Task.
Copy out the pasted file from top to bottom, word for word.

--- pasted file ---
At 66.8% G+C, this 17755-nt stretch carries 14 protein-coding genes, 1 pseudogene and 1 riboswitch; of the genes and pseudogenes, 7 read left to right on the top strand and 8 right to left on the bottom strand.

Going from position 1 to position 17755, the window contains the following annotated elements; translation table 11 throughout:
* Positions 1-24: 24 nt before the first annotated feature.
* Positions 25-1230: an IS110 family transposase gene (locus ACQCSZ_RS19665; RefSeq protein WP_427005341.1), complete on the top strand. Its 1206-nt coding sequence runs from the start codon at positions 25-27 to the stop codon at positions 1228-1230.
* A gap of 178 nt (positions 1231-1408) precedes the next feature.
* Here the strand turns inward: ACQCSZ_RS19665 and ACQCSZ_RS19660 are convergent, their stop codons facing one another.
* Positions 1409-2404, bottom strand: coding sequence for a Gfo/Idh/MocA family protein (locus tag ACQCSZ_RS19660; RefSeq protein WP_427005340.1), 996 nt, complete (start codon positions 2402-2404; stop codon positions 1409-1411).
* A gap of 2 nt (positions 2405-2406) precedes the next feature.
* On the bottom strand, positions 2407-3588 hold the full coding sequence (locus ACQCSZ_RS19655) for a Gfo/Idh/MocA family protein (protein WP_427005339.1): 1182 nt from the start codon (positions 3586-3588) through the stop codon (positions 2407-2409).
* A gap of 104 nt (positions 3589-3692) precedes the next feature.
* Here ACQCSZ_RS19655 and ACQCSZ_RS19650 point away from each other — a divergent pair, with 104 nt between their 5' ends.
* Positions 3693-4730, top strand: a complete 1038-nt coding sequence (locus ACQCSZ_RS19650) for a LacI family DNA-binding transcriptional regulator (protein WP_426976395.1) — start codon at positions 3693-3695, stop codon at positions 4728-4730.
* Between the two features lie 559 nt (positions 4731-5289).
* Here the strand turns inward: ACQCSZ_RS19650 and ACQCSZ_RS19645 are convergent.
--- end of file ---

At 66.8% G+C, this 17755-nt stretch carries 14 protein-coding genes, 1 pseudogene and 1 riboswitch; of the genes and pseudogenes, 7 read left to right on the top strand and 8 right to left on the bottom strand.

Going from position 1 to position 17755, the window contains the following annotated elements; translation table 11 throughout:
* Positions 1-24: 24 nt before the first annotated feature.
* Positions 25-1230: an IS110 family transposase gene (locus ACQCSZ_RS19665; RefSeq protein WP_427005341.1), complete on the top strand. Its 1206-nt coding sequence runs from the start codon at positions 25-27 to the stop codon at positions 1228-1230.
* A gap of 178 nt (positions 1231-1408) precedes the next feature.
* Here the strand turns inward: ACQCSZ_RS19665 and ACQCSZ_RS19660 are convergent, their stop codons facing one another.
* Positions 1409-2404, bottom strand: coding sequence for a Gfo/Idh/MocA family protein (locus tag ACQCSZ_RS19660; RefSeq protein WP_427005340.1), 996 nt, complete (start codon positions 2402-2404; stop codon positions 1409-1411).
* A gap of 2 nt (positions 2405-2406) precedes the next feature.
* On the bottom strand, positions 2407-3588 hold the full coding sequence (locus ACQCSZ_RS19655) for a Gfo/Idh/MocA family protein (protein WP_427005339.1): 1182 nt from the start codon (positions 3586-3588) through the stop codon (positions 2407-2409).
* A gap of 104 nt (positions 3589-3692) precedes the next feature.
* Here ACQCSZ_RS19655 and ACQCSZ_RS19650 point away from each other — a divergent pair, with 104 nt between their 5' ends.
* Positions 3693-4730, top strand: a complete 1038-nt coding sequence (locus ACQCSZ_RS19650) for a LacI family DNA-binding transcriptional regulator (protein WP_426976395.1) — start codon at positions 3693-3695, stop codon at positions 4728-4730.
* Between the two features lie 559 nt (positions 4731-5289).
* Here the strand turns inward: ACQCSZ_RS19650 and ACQCSZ_RS19645 are convergent.